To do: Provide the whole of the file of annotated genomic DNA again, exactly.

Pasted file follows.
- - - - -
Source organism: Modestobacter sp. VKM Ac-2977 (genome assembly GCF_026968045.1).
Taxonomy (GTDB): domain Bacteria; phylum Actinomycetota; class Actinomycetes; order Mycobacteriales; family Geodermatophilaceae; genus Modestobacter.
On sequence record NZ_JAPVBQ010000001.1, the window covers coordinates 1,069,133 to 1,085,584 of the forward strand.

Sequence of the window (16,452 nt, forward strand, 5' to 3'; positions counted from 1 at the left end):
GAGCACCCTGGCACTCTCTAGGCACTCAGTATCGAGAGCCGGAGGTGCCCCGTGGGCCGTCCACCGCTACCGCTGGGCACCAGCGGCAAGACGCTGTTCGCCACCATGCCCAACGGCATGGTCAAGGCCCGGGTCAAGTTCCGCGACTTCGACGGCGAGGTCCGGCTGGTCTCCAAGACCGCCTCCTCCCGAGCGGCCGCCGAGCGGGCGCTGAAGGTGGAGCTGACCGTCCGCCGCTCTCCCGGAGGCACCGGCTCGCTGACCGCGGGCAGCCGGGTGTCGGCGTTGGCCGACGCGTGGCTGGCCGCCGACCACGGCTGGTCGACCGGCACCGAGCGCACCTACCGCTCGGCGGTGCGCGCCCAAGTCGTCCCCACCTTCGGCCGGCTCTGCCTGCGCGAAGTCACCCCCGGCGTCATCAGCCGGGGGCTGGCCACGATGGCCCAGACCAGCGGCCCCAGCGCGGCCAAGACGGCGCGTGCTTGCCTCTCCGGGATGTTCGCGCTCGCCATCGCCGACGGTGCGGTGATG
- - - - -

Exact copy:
Source organism: Modestobacter sp. VKM Ac-2977 (genome assembly GCF_026968045.1).
Taxonomy (GTDB): domain Bacteria; phylum Actinomycetota; class Actinomycetes; order Mycobacteriales; family Geodermatophilaceae; genus Modestobacter.
On sequence record NZ_JAPVBQ010000001.1, the window covers coordinates 1,069,133 to 1,085,584 of the forward strand.

Sequence of the window (16,452 nt, forward strand, 5' to 3'; positions counted from 1 at the left end):
GAGCACCCTGGCACTCTCTAGGCACTCAGTATCGAGAGCCGGAGGTGCCCCGTGGGCCGTCCACCGCTACCGCTGGGCACCAGCGGCAAGACGCTGTTCGCCACCATGCCCAACGGCATGGTCAAGGCCCGGGTCAAGTTCCGCGACTTCGACGGCGAGGTCCGGCTGGTCTCCAAGACCGCCTCCTCCCGAGCGGCCGCCGAGCGGGCGCTGAAGGTGGAGCTGACCGTCCGCCGCTCTCCCGGAGGCACCGGCTCGCTGACCGCGGGCAGCCGGGTGTCGGCGTTGGCCGACGCGTGGCTGGCCGCCGACCACGGCTGGTCGACCGGCACCGAGCGCACCTACCGCTCGGCGGTGCGCGCCCAAGTCGTCCCCACCTTCGGCCGGCTCTGCCTGCGCGAAGTCACCCCCGGCGTCATCAGCCGGGGGCTGGCCACGATGGCCCAGACCAGCGGCCCCAGCGCGGCCAAGACGGCGCGTGCTTGCCTCTCCGGGATGTTCGCGCTCGCCATCGCCGACGGTGCGGTGATG